Several months ago, Hillary Clinton defined the goal to create an “AIDS-free generation” soon. Addressing the international conference on AIDS in Washington, D.C., this week, the secretary of state elaborated on the goal:

“It is a time when, first of all, virtually no child anywhere will be born with the virus. Secondly, as children and teenagers become adults, they will be at significantly lower risk of ever becoming infected ... no matter where they are living. And third, if someone does acquire HIV, they will have access to treatment that helps prevent them from developing AIDS and passing the virus on to others.”

That an HIV diagnosis is seen in many parts of the world today as less the terminal disease it used to be indicates the breadth of achievement in research, effective treatment protocols and in prevention. That includes the promising, if frustratingly slow, progress to an AIDS vaccine.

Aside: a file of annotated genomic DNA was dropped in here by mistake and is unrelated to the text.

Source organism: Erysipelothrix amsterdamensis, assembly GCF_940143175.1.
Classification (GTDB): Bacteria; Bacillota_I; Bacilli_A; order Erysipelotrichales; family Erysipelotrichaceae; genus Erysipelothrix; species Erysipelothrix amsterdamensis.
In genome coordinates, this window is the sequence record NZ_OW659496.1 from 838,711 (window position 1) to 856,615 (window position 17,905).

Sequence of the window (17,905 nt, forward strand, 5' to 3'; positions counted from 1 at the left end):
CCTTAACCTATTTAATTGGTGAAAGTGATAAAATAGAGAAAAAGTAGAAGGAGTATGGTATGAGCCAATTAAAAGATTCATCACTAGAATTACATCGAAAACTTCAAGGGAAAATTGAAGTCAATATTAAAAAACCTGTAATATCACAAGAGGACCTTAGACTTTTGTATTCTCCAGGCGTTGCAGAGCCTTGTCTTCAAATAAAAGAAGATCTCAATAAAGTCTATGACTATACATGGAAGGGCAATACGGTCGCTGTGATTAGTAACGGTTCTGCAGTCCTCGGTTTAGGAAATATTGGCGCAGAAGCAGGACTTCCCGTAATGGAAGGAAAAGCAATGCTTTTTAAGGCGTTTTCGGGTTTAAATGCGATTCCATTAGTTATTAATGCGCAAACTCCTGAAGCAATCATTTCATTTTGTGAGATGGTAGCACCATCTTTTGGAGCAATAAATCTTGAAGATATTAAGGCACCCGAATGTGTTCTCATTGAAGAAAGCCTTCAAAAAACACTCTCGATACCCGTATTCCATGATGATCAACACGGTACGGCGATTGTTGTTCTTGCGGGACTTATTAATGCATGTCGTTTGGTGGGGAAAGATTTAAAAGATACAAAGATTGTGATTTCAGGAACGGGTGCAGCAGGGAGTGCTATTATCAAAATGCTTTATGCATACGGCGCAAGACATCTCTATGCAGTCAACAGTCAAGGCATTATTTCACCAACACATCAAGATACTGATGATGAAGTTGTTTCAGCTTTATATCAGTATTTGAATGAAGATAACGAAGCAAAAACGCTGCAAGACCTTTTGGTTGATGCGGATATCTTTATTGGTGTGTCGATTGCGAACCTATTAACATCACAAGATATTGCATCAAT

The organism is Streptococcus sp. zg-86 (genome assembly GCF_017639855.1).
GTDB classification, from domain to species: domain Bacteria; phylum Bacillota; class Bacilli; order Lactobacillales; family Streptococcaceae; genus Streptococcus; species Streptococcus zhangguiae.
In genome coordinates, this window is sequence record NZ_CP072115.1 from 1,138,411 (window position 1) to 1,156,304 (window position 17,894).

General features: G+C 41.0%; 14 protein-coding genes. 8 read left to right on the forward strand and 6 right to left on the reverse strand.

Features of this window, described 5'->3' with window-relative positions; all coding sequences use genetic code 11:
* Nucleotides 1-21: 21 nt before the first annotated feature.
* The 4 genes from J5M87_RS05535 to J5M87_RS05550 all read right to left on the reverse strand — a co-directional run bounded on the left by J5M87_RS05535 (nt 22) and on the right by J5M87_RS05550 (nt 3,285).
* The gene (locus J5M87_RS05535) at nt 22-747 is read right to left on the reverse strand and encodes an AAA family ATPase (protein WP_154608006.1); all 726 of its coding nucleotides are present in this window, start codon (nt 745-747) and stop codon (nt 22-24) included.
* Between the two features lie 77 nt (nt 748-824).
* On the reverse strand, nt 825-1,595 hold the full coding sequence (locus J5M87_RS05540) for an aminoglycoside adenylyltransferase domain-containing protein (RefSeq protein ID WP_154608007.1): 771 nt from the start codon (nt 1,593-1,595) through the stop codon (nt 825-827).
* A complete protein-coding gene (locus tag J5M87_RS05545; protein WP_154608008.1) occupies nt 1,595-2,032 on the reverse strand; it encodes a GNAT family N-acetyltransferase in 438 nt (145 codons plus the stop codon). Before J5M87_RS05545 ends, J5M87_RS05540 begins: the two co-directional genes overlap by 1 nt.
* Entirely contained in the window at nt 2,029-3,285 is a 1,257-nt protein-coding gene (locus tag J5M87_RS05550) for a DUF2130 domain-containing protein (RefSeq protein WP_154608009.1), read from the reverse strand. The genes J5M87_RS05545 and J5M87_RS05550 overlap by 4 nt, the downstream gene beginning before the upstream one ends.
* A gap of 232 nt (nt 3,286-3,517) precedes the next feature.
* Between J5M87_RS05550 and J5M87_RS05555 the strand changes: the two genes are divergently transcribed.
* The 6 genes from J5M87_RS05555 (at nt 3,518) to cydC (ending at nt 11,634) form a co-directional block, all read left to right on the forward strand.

Still, as research and policy experts have made clear at the conference, how soon the AIDS-free goal can be achieved will depend in large measure on the ease of access to information and services for women and girls, who are vulnerable to sexual violence. In developing countries, where females represent roughly 60 percent of the population living with the AIDS virus, the need is particularly high to confront the poverty and social and cultural attitudes that make it difficult for women and girls to protect themselves from unsafe sex or seek preventive treatments. Getting to the point where children are not born with HIV, where an infection does not necessarily mean progression to AIDS requires no small global effort.